Bruce Steele: How happy were you to see the director of Ocean’s 11 back in the heist movie driver’s seat with Logan Lucky?
Edwin Arnaudin: Over the solar-eclipsing moon! With a few notable exceptions (Traffic; The Limey), I think Steven Soderbergh is at his best when pairing his technically-deft filmmaking to frothy entertainment. How about you?
Bruce: It’s a thoroughly entertaining movie, and the working-class West Virginia and Charlotte Motor Speedway settings add a whole new socio-eco-comic layer. As a native Southerner, what did you think of all these rednecks?
Edwin: I’m a-okay with them. Their comically exaggerated twangs — especially Adam Driver’s terrific turn as Clyde Logan — brought to mind other viewers’ issues with the Asheville-filmed Masterminds as cruel excuses of laughing at so-called “white trash.” Neither film bothers me on that level, but there’s a lot more to these characters, who are anything but simple-minded (despite what their neighbors may say).
Bruce: Indeed, it’s a pretty complicated robbery Jimmy Logan (Channing Tatum) wants to pull off with his brother Clyde and imprisoned explosives expert Joe Bang (Daniel Craig) — lifting cash from a NASCAR track during a big race. Joe’s brothers are cartoonish bumpkins, but I agree that the rest of the characters are sharply drawn, including hairdresser sister Mellie Logan (Elvis’ granddaughter Riley Keough) and, to a lesser extent, Jimmy’s ex Bobby Jo (Katie Holmes) and pageant-loving young daughter Sadie (Farrah Mackenzie). Did you have a favorite?
Edwin: Clyde by far. Driver talks the talk, but from the moment an arrogant British energy drink mogul (Seth MacFarlane) makes fun of the Iraq war veteran’s missing hand and the bartender shows his customer what he can accomplish with only five fingers, there’s a sense Clyde can do anything to which he sets his mind. Also, I love the way he says “cauliflower.” Who’s your top heist artist (or bystander)?
Bruce: I love Craig’s makeover as raunchy, bleach-blond thug savant, in part because I expected to hate it. But he wipes away all trace of James Bond and has a great time. The link between his hard-boiled egg obsession, gummy bears and the heist plot is priceless.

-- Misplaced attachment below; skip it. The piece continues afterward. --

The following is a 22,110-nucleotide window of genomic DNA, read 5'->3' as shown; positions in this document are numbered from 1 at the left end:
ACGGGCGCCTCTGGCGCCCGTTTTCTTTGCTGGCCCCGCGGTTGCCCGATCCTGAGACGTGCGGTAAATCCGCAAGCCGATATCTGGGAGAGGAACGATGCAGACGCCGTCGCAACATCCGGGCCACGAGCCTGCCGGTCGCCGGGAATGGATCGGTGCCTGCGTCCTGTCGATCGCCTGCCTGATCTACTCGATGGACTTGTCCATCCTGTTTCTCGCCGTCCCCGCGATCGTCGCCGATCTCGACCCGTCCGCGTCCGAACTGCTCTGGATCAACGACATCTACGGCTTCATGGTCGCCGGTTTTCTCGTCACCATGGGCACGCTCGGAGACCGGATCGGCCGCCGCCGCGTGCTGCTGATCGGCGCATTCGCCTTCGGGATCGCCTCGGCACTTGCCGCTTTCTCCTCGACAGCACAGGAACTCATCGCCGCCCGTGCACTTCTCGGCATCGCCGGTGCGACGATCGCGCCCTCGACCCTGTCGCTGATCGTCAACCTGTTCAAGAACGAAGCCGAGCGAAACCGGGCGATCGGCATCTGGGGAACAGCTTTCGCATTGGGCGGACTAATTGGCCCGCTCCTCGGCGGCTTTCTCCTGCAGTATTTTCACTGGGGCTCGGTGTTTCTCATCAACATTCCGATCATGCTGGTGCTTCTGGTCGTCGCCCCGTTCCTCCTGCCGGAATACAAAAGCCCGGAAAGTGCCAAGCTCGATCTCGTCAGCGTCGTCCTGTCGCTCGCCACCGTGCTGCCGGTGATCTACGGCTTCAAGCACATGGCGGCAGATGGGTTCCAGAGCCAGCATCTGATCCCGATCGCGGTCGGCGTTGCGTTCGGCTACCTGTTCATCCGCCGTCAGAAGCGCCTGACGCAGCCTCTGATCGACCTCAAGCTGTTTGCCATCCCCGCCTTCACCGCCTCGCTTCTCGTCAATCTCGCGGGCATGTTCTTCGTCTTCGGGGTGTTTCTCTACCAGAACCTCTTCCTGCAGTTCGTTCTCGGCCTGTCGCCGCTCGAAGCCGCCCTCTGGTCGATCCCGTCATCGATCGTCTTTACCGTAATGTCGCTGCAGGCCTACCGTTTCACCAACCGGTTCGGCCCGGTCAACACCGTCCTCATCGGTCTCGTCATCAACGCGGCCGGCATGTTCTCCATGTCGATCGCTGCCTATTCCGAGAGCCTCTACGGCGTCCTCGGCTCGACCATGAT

Edwin: Do you feel like there are too many similarities between Logan Lucky and Ocean’s 11? Or even Hell or High Water?
Bruce: No, because I see Logan as chiefly comic — the heist is half plausible, half ridiculous. The movie that came to my mind was Fargo. Logan is not as violent and here the crooks are the heroes, but both movies use elaborate crimes as excuses to poke affectionate fun at a regional American culture. Of course, in Logan, I think the only person who gets hurt is MacFarlane.
Edwin: Physically, at least. Bobbie Jo’s new husband Moody (David Denman, one of several Office alums reporting for duty) takes a few hilarious shots to his manhood courtesy of Mellie. Anyway, it sounds like we’re fans of the writing, characters and performances. Do you feel like Soderbergh’s direction is a good fit for the material?
Bruce: Absolutely. His pacing is steady but not frenetic and he finds creative ways to frame the many multi-character scenes. What stays with me the most is how he playfully thrusts Craig’s various body parts in your face, a perfect visual equivalent to Joe Bang’s uncontainability. What were your favorite touches?
Edwin: Per usual, his camera pans give me goosebumps — especially as they move from one carefully framed point to another within a single shot — as does his quasi-gritty lighting. The combination is downright Kubrickian! There’s also a shot late in the film where Jimmy is driving and offscreen characters are talking about him. That’s a quietly powerful touch Soderbergh has utilized before to great effect and it works again here for me.
Bruce: The movie had a few slack spots for me, but it’s got a lot going on. I don’t want to shortchange the mysterious screenwriter — “Rebecca Blunt” may in fact be Soderbergh's wife, Jules Asner — and star/producer Tatum. He’s done well in serious roles, but comedies with a little heft really bring out his playful side. And he doesn’t even have to strip. I’m giving it an A-minus.
Edwin: Even with Soderbergh behind the camera, a cast I adore and an encouraging trailer, the mid-August release date lowered my expectations a tad. I wasn’t prepared for how funny Logan Lucky would be and as the laughs and filmmaking thrills kept coming, I found myself wondering if I had a new favorite film of the year. As with what was (and may still be) my #1, T2 Trainspotting, a second viewing is in order. But unlike the Danny Boyle sequel, I’m confident giving its competition an A on a single look.
Grade: A-minus. Rated PG-13. Now playing at AMC Classic, Biltmore Grande and Carolina Cinemark
(Photos: Bleecker Street Media)